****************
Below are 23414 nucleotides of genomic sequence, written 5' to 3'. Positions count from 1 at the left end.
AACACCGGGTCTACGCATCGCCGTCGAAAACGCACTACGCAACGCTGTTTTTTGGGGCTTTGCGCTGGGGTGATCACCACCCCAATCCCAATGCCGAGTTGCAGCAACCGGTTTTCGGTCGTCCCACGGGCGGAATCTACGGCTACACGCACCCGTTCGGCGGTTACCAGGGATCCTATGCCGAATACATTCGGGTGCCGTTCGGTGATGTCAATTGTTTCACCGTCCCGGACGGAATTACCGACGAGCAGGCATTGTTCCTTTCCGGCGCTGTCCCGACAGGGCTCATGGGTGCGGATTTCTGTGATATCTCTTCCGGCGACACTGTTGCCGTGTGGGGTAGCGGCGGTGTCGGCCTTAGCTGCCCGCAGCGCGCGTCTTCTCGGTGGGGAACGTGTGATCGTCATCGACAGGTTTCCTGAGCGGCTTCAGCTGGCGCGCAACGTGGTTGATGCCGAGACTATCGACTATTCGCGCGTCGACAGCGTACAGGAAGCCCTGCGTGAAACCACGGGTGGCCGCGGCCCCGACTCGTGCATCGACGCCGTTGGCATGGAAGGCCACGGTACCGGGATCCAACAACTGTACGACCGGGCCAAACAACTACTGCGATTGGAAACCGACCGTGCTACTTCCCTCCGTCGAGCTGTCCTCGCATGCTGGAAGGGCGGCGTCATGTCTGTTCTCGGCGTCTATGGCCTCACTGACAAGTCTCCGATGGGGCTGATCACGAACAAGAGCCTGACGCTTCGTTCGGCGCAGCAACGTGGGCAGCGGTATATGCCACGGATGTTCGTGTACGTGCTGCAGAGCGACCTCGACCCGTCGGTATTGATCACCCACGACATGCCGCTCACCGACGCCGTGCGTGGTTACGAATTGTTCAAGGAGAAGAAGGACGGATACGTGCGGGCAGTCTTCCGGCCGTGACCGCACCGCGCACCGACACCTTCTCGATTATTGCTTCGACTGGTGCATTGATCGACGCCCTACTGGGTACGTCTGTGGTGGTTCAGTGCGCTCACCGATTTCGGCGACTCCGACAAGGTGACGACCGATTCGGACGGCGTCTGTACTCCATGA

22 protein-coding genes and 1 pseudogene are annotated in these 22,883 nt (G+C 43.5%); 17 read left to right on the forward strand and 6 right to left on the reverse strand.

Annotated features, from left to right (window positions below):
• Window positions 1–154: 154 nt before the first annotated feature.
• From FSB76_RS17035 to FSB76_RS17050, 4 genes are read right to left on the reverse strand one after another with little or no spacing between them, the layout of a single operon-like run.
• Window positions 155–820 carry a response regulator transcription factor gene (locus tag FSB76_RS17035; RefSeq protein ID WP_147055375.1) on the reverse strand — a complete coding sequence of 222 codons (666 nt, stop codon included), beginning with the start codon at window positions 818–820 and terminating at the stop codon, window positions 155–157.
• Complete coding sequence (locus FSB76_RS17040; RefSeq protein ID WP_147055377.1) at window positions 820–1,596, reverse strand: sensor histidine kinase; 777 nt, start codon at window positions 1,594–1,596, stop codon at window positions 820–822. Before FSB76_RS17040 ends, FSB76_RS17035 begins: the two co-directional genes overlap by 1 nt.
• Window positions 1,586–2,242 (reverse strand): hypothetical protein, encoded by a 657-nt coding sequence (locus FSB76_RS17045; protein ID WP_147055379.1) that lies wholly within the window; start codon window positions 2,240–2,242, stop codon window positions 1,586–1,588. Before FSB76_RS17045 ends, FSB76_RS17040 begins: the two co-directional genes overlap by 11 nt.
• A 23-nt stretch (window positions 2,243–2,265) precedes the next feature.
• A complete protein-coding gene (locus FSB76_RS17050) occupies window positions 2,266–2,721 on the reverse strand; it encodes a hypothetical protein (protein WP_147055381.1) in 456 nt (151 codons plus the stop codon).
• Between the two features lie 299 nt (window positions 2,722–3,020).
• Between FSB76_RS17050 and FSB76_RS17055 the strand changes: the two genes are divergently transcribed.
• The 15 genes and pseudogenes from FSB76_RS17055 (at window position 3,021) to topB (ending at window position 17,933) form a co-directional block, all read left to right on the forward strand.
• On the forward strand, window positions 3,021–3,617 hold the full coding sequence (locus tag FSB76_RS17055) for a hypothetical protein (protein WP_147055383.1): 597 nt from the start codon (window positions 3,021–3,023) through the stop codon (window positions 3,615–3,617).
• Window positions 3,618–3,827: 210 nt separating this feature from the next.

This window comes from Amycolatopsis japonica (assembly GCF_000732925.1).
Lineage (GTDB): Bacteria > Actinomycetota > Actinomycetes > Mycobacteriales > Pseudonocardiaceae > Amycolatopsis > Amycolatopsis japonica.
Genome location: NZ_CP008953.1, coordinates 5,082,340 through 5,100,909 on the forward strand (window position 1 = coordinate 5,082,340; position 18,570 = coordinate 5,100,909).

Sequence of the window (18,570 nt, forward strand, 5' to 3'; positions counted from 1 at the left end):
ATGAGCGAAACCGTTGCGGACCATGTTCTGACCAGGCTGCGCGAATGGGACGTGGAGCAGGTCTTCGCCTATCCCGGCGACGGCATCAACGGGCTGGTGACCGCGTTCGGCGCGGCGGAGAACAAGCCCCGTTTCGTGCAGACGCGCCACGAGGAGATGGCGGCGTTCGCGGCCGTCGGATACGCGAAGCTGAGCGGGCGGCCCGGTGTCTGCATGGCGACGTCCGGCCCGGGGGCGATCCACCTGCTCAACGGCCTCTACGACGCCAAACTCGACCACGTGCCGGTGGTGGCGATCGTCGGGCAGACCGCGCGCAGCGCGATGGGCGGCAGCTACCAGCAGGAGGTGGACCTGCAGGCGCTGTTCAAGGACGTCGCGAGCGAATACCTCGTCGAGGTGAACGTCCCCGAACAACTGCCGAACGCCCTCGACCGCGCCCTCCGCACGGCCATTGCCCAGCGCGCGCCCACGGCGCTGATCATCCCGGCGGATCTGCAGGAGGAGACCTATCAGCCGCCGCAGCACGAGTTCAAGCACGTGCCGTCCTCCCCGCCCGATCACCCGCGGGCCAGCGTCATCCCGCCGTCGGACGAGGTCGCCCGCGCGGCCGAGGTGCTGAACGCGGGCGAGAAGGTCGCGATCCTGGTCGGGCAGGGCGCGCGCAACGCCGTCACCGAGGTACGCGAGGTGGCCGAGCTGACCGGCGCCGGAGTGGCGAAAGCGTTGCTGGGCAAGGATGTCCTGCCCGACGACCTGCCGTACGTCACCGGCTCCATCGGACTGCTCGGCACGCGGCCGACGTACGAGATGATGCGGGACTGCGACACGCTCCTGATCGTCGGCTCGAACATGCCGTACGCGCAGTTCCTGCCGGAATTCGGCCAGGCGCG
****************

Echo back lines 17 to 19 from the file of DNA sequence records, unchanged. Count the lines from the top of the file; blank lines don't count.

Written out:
This window comes from Amycolatopsis japonica (assembly GCF_000732925.1).
Lineage (GTDB): Bacteria > Actinomycetota > Actinomycetes > Mycobacteriales > Pseudonocardiaceae > Amycolatopsis > Amycolatopsis japonica.
Genome location: NZ_CP008953.1, coordinates 5,082,340 through 5,100,909 on the forward strand (window position 1 = coordinate 5,082,340; position 18,570 = coordinate 5,100,909).